"A repeat of Wales' first wave of coronavirus isn't inevitable, if we all stick to the basics of washing our hands, abiding by social distancing and keeping to the rule of six."
Dr Sarah Aitken, interim medical director at Aneurin Bevan University Health Board - the first Welsh health board area to deal with coronavirus back in March.
In an interview for ITV Wales's Sharp End, Dr Aitken said at the height of the first wave they had to increase their intensive care provision to its maximum. They needed lockdown to work to help them manage, which it did, but she says it "left everyone with a respect for this virus, it makes people very unwell."
Dr Aitken admitted that September isn't usual virus season and health bosses hadn't been expecting a second wave to arrive quite so early.
"It's sense of we've been here before, but it's not inevitable. We had this virus under control over the summer. I was asked often has the virus changed, or gone away, being a public health doctor I knew it hadn't gone away it was just we had very effective control measures in place and we've relaxed too much.
"In particular we've moved what was ok outdoors inside and the virus has shown us it's as infectious as ever and we are now starting to see small, but increasing numbers in our hospitals and it's only a matter of time before we see people in intensive care."
Dr Aitken says she believes that people have to be serious about track and trace and support the system to do its job in order to stop the virus spreading.
There's already a lockdown in the Aneurin Bevan Health Board area - Caerphilly has been under stricter restrictions for since September 8th, but Dr Aitken says that while it's very early to say for certain, that data suggests the lockdown is working.
"Scientifically, I think there's every reason to believe we can get on top of this if we all do the basics of wash our hands, when we're indoors stay two metres apart or wear a face covering. If we get symptoms isolate straight away and get a test so that our contacts can be notified and advised if we are positive.
"It's actually that basic and if we all did it we would get the virus under control and we'd get it under control without the very restrictive lockdown measures that we had earlier in the year that interfere with everybody's lives."
During the first wave, departments such as cancer care, orthopaedics and others were put on hold, and the health board is only just getting those areas back up and running again. To avoid having to halt them a second time and prepare for the usual winter pressures, the health board has a plan - opening its £350million critical care centre six months early.
The Grange University Hospital has been more than a decade in the planning, but is now needed more than ever. It's due to open in November, and health bosses intend to move all critical care patients into the new facility so that its other hospitals can continue to function normally during any second wave.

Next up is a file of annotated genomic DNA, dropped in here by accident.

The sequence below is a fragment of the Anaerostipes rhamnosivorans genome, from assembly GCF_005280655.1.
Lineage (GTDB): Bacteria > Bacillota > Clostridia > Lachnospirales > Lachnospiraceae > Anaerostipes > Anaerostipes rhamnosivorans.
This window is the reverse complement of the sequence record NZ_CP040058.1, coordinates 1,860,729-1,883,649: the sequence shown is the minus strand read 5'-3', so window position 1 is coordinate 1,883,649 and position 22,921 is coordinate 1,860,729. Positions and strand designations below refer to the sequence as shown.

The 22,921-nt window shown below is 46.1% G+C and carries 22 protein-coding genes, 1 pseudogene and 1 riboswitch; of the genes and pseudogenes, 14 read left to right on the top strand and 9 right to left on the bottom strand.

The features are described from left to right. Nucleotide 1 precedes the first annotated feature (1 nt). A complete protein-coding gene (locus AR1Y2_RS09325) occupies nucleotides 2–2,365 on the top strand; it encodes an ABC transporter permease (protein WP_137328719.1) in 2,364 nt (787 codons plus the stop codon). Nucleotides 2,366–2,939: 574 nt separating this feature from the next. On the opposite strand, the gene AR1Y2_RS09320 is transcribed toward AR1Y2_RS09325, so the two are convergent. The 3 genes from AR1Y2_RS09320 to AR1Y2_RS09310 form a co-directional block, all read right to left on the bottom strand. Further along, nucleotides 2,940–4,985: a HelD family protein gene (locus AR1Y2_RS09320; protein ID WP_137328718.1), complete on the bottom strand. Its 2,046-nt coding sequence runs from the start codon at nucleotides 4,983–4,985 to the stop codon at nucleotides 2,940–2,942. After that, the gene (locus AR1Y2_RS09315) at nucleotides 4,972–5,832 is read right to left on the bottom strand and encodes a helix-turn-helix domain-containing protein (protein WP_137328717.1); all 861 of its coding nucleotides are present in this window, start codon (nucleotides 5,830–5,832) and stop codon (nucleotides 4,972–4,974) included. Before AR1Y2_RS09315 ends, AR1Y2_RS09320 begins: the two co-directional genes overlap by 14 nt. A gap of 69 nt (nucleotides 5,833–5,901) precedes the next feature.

For that plan to take place, the health board needs to be able to move all their intensive care facilities to the new site and Dr Aitken warned that they won't be able to do that if there are too many people in intensive care.
"Getting into this building before the virus probably, fairly inevitably, starts to have a bit of resurgence in the winter makes a massive difference to this health board in terms of being able to keep everything else going.
"Originally we thought we wouldn't move in just before winter, we'd do it in the spring, but that balance of risks has changed because of the Covid situations o we are moving in early and working our way through fast and detailed planning to do that. The thing that will mean we can't move is if we have too many patients in intensive care to move. it's a very practical problem.
"To my medical mind, being a bit more disciplined about our social lives in order to keep the virus under control to enable children to go to school and people to keep their jobs and the health service to provide services for people with cancer and heart disease would be a price worth paying.
"I think people genuinely thought it had gone away. Having spent many years in public health, I knew it was because of the control measures. We've had a little taste of what happens, but it's not too late to get it back under control. I think now that people have seen for themselves, that if you let up, it comes back. Hopefully we can all get behind keeping the discipline of keeping the virus under control."
The health board learned a considerable amount during the first wave, including the importance of early intervention and just how infectious the virus is.
"The virus doubles, if it's not controlled it doubles every three days. And that's what we experienced in March. We could see in our hospitals, the virus doubling every three days, it was really happening, And that's why we started saying to the public, we are seeing what happened in Europe and we need to you take on board what you are being asked to do in terms of the lockdown.
"In the Gwent area, it really worked. People were absolutely brilliant and then it came down. I will be forever grateful to the people who live locally that they took it so seriously and they saved the day because we came close to exceeding what we could do in our intensive care unit."
You can see more on this story on tonight's Sharp End at 2245 on ITV Wales.